In order to obtain an easy to handle device, an SMS in reflective configuration is designed (see Figure 2). The deposition of the thin-film also at the end of the structure should induce an interferometer [22]. However, the thickness of the thin-film is low enough to guarantee that interferometric effects do not play a significant role in the results [23]. This is an advantage in comparison with CRMOF structures that, depending on the resonance that is being tracked, require a higher or lower thin-film thickness. If the thin-film thickness is high, then interferometry should disturb the visibility of the LMR. In this case, the solution is to set a mirror at the end of the optical fibre structure [24], something that is not necessary with the SMS structure.

In Figure 11, the experimental self-image band can be observed for both SMS structures analysed theoretically in Figure 10. The FWHM is 16.7 nm for the SMS structure with MMF section length of 125 μm and 28.9 nm for the SMS structure with MMF section length 61.5 μm. The thin-film deposited on both structures consisted of the deposition of 5 TiO2/PSS bilayers with an estimated thickness per bilayer of 17 nm. This number of bilayers permits the transmission band to approach the vanishing region for the SRI range analysed in Figure 12, where the sensitivities are, respectively, 631 and 1199 nm/RIU. These values are, respectively, 4 and 2 times lower than that obtained with the thin-film coated CRMOF (2873 nm/RIU). However, the FWHM is 10 times and 5 times lower than the FWHM of the thin-film coated CRMOF structure.

Figure 11: Self-image band for an SMS structure with an MMF segment of diameter: (a) 125 μm and (b) 61.5 μm.
Figure 12: Central wavelength shift as a function of SRI for an SMS structure with and without deposition of a thin film for MMF segment of diameters 125 μm and 61.5 μm.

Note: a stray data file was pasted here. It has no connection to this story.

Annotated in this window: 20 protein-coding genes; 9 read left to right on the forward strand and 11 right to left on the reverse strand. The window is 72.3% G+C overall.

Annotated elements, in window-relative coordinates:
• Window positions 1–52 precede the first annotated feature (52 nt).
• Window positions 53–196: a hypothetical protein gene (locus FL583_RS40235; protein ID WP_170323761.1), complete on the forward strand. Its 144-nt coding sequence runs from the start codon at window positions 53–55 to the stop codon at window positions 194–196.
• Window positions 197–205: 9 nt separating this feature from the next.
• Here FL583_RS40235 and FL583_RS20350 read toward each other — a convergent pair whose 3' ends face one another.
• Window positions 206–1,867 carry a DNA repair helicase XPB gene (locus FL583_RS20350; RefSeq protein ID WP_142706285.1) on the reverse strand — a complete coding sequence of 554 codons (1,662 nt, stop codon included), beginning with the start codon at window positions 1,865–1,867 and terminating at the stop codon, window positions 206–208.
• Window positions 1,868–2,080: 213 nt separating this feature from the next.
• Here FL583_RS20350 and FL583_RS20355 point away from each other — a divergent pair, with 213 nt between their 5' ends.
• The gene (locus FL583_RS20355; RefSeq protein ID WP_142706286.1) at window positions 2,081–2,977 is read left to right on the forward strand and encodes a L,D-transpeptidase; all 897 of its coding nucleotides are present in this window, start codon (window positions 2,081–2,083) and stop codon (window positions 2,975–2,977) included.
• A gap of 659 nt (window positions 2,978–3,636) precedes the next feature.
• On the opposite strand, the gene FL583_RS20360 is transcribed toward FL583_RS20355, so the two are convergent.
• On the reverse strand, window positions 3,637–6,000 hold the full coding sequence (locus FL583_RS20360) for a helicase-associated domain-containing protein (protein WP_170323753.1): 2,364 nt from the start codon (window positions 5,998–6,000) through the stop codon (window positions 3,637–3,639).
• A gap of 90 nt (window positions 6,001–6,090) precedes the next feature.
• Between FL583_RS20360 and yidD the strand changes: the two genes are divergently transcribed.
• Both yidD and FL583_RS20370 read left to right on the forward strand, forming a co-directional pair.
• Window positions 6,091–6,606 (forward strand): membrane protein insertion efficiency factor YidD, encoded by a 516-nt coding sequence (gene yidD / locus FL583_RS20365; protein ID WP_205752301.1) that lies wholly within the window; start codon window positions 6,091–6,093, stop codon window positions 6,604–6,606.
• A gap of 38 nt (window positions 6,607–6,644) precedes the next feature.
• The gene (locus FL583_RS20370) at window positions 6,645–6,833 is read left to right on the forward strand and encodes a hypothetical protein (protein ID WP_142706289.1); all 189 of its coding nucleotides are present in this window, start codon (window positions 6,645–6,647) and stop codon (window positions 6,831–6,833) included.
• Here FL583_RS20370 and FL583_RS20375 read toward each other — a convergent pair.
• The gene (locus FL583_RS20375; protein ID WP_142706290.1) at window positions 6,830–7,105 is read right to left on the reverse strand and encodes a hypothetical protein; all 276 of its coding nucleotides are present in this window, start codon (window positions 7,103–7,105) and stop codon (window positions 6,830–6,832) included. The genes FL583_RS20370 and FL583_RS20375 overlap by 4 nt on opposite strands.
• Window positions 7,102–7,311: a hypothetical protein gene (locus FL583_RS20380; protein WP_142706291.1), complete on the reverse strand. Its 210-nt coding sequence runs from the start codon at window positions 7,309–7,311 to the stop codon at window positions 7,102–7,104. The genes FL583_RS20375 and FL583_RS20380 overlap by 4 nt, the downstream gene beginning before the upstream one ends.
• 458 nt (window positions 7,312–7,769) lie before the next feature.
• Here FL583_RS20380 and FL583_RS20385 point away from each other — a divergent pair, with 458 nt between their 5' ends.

If a figure of merit based on the ratio between the sensitivity to SRI and the FWHM is used [25], values of 37.78, 41.49, and 7.83 are obtained, respectively, for an SMS structure with MMF section diameter 125 μm, for an SMS structure with MMF section diameter 61.5 μm, and for the CRMOF, respectively (see Table 1). This indicates that the figure of merit of SMS structures is five-fold that of CRMOF.

Table 1: FWHM, sensitivity to SRI and figure of merit of CRMOF, SMS with diameter 125 μm, and SMS with diameter 61.5 μm.

5. Conclusions

It has been successfully proved that optical fibre structures without the inscription of a grating can be used for wavelength based sensors if a nanocoating is deposited on the cladding. The different properties of the two structures studied, cladding removed multimode optical fibre (CRMOF) and single-mode multimode single-mode structure (SMS), permit choosing the most adequate device depending on the needs of the final user. If sensitivity is the most important thing, CRMOF devices are the best option (they can even overcome the sensitivity obtained with LPFGs). However, if the figure of merit, considered as the ratio between the sensitivity and the bandwidth of the resonance is considered, the best option is the SMS structure. In addition to this, it has been proved that a simple and reflective configuration without the need of a mirror is possible with the SMS structure, something that is not so easy to control with a CRMOF (this is only possible with a low thin-film thickness or with a mirror at the optical fibre tip).

The results obtained have been focused on the detection of the refractive index. However, by choosing a material for the thin-film that is sensitive to a specific species, chemical or biological sensors can be developed.

Conflict of Interests

The authors declare that there is no conflict of interests regarding the publication of this paper.

Acknowledgment

This work was supported in part by the Spanish Ministry of Education and Science-FEDER TEC2013-43679-R.